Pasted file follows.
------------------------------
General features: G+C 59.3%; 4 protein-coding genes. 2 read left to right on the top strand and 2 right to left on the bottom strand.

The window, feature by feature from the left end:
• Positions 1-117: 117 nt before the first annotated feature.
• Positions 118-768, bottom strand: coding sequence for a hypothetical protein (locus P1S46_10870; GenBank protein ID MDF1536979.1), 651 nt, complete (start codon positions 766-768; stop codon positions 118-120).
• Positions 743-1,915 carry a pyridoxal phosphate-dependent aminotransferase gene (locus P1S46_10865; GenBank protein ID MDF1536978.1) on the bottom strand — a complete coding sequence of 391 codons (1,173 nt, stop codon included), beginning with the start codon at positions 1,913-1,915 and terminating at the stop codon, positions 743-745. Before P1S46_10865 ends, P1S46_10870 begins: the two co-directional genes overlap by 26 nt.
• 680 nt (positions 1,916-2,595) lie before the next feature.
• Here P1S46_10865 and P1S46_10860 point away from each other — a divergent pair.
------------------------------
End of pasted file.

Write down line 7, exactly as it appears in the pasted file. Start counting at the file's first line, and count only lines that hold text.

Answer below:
• Here P1S46_10865 and P1S46_10860 point away from each other — a divergent pair.